For recording purposes, the ID:30 has a speaker-emulated headphone jack that doubles as a line out. The output is determined not by the master volume but by the channel volume. I like this feature, since you would likely save your favorite sounds as patches anyway, and then you have the possibility to record completely silently, through studio monitors, or use the amp for monitoring (or screaming feedback!). On (virtual) tape, it sounds as good as it does in the room: big and solid.
On stage, I was struck by how much air the 12-inch speaker could set into motion. To be brutally honest, when you put the ID:30 in a rehearsal/stage situation, there is just no way you’re going to fool me it’s a tube amplifier. It doesn’t have the natural punch and roar. Still, it is surprisingly powerful for 30 solid-state watts and the tone is still awesome. I played an entire gig with the master volume at about 3.5 and I didn’t hear the slightest sign of a struggle. The clean sounds remain clean and there is no flabbiness. The one thing it doesn’t do well is heavy metal riffing at high volume. The speaker cone came awfully close to embedding itself in our drummer’s face when I tried the OD2 channel with the master volume at 5. But to be fair: that’s not why I bought the ID:30. I’m also fairly certain that no serious metal player would consider anything less than 100 watts and at least 4 12-inch speakers to do the job properly.
There is a lot to like with the ID:30, especially for the price. However, it is not a flawless piece of design and engineering. If you want full control over the shape of your sound, you have to go via the Insider software. The 15 and 30-watt combos do not have a midrange control on the chassis; that parameter is only accessible through software. I have not yet experimented enough to see if and how the midrange values are saved between sessions and when going in and out of patch mode. If this is a dealbreaker for you, you have to pony up the cash for the 60-watt combo or any of the two heads.
The hugeness of the sound ultimately comes off as a bit of a double-edged sword. It is all right for playing, less so for recording. A sound that works fine with open chords and single-string lines comes uncomfortably close to clipping the signal in my recording software when I palm-mute. There is some weird resonance that overloads the input of my recording software. But since I haven’t logged that much experimentation time with the ISF and EQ, let’s just say that the jury’s still out on that one.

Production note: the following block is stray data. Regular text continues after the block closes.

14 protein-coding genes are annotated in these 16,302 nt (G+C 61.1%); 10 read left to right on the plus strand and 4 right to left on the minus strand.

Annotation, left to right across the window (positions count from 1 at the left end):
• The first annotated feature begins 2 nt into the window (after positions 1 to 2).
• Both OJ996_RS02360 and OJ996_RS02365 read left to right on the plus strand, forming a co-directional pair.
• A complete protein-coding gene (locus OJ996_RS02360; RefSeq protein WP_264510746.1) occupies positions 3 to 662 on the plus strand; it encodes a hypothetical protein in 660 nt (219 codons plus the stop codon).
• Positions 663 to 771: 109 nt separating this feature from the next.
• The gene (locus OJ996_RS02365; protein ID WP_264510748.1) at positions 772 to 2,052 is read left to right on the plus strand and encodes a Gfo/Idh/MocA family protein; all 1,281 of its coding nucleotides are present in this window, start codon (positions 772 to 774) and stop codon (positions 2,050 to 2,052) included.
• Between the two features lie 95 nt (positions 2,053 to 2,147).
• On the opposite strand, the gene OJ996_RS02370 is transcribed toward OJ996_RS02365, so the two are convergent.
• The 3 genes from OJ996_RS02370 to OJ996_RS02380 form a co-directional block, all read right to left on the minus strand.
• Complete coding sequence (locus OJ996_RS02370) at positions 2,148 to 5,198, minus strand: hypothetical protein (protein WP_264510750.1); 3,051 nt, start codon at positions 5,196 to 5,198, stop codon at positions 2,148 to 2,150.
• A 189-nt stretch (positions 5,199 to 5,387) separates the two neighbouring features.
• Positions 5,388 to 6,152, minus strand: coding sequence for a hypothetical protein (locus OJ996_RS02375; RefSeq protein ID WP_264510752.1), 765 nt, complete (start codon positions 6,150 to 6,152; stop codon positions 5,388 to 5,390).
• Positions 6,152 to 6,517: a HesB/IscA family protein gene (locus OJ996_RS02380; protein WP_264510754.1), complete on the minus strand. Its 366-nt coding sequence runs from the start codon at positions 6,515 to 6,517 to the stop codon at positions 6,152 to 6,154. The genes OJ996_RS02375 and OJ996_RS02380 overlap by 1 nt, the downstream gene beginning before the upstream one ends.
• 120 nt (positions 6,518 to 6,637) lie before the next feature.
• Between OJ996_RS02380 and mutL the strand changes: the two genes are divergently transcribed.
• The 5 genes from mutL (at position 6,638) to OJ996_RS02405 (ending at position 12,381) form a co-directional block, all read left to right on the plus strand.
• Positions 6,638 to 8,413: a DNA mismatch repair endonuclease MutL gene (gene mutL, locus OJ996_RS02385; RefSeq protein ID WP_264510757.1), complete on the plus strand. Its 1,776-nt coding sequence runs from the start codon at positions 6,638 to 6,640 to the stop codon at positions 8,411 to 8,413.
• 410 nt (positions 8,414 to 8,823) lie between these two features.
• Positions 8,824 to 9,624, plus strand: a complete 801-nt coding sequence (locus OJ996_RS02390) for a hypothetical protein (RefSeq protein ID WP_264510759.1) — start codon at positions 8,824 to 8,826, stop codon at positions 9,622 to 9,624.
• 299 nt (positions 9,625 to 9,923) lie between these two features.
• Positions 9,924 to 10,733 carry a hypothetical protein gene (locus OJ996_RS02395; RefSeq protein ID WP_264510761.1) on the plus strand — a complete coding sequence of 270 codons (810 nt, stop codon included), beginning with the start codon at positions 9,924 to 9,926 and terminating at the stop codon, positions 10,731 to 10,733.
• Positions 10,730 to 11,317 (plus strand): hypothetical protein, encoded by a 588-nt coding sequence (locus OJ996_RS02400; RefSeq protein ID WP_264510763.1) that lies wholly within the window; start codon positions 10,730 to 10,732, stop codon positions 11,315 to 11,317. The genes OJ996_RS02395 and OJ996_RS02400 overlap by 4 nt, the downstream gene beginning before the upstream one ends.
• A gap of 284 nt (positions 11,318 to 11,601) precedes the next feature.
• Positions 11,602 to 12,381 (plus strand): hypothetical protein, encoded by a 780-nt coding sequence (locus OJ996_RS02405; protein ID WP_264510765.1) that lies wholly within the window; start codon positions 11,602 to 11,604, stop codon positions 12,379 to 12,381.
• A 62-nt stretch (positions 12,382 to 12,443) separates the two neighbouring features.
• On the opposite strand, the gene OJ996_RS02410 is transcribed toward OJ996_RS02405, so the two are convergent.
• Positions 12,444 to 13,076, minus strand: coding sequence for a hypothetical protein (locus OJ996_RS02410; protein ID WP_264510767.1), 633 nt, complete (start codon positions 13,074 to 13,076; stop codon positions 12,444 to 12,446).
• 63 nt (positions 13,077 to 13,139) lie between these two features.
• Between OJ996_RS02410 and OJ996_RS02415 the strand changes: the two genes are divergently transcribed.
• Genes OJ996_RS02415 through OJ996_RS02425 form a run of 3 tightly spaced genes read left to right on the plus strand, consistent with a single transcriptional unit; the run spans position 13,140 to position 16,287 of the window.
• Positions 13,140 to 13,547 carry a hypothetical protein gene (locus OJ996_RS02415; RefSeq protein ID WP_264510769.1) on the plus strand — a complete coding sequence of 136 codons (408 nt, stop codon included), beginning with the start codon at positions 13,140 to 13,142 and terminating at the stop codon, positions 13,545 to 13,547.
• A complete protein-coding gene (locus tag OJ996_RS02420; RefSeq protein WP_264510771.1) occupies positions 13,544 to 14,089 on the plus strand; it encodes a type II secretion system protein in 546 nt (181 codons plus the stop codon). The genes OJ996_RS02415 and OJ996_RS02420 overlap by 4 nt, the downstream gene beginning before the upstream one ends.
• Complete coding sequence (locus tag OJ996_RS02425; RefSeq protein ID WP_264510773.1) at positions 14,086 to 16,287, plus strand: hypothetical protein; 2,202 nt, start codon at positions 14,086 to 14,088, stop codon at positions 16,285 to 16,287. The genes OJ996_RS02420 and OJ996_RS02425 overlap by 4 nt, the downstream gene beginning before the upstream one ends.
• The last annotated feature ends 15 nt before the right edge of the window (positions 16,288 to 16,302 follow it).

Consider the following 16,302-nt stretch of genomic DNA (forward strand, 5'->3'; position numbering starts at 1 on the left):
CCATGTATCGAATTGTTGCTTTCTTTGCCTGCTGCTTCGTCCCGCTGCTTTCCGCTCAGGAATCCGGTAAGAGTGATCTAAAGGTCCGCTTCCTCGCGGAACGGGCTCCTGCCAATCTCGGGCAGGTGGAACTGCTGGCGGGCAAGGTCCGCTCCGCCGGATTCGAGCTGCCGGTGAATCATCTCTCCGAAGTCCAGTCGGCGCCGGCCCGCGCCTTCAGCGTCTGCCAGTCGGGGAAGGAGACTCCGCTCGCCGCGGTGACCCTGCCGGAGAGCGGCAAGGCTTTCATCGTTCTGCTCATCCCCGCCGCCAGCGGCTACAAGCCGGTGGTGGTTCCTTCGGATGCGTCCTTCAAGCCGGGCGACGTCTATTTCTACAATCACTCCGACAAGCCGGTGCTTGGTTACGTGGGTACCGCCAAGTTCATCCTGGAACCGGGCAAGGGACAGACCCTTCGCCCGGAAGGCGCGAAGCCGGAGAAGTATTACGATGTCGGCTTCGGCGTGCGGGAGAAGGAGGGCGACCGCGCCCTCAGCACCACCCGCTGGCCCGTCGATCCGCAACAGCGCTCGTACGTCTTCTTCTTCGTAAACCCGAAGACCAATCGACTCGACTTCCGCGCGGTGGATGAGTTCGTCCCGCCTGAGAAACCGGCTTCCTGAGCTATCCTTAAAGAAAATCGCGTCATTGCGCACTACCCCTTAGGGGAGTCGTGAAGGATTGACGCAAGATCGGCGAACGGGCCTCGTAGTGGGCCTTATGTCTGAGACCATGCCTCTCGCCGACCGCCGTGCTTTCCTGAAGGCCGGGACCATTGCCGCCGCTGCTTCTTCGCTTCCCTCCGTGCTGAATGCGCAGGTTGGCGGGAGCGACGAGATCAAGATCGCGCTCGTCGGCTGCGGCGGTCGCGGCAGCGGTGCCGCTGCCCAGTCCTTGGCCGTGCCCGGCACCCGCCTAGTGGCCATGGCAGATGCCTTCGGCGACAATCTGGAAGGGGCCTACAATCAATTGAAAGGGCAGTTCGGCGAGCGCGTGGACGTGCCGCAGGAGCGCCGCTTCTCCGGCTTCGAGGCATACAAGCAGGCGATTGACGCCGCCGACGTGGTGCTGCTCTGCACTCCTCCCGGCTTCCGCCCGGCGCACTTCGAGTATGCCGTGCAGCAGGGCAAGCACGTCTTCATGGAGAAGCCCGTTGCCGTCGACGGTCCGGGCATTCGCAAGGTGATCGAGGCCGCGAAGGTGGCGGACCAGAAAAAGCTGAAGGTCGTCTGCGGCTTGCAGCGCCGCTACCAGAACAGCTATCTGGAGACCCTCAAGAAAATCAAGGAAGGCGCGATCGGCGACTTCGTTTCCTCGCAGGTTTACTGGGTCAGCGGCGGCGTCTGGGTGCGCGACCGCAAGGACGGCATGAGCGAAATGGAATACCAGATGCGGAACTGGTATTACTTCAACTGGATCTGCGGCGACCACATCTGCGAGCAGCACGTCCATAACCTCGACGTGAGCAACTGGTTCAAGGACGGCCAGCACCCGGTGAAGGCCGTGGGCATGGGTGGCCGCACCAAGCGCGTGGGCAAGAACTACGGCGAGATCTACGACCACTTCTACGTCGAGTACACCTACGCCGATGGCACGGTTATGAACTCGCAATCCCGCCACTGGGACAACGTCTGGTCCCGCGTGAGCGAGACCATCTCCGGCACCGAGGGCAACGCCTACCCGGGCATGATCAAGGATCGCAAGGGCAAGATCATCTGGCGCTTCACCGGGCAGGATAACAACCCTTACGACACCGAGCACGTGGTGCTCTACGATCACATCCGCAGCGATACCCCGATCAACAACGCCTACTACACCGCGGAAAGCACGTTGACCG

Blackstar has released a dedicated 4-way footswitch for the ID series. I had one on order, but didn’t get it in time before the gig. However, I was grateful to note that my old single-switch controller (from my Studio 20) is perfectly compatible with the ID:30. It only switches between patches 1 and 2 in the active bank, but in a pinch, that’s enough for my purposes. All I really need is a good clean sound and a good drive sound – everything else is a bonus. (This is incidentally why I’m comparatively silent on the effects section: I don’t have enough stick time with them!)
The problem is that the switching isn’t instantaneous. There is a noticeable lag after you step on the switch and the sounds seem to fade into each other in a weird way. It isn’t unacceptable, but if split-second timing is critical for your playing, be advised and learn how to work around it – or find a more suitable amp. I will likely not be buying the 4-way switch after all, but that has more to do with the sad fact that I play live so seldom and the single footswitch is quite enough when I do.
After putting the amp through its paces using two Fenders and two Gibsons, I have a lingering suspicion that this amp series was designed with metal-oriented players and guitars in mind. It sounds fantastic with my Gibsons and with the Super Distortion-equipped Telecaster. It is less impressive with the Stratocaster, but it isn’t a tone issue so much as the noise gate seems to have an awfully high threshold. My Stratocaster can barely keep the gate open, there is a noticeable swelling effect as it almost reluctantly disengages to sound the note.
So what’s the bottom line? It took only a few minutes in the store for me to decide on buying this amplifier. The purchase was based on its qualities as a practice amp and everything else would be a bonus. You don’t need 30 watts at home, but I spent the extra few hundred crowns on doubling the wattage in case it would turn out to perform passably at rehearsals and gigs. It really does, and the sound alone makes me twice as determined to fix that little resonance wrinkle during recording. This amp is definitely recommended!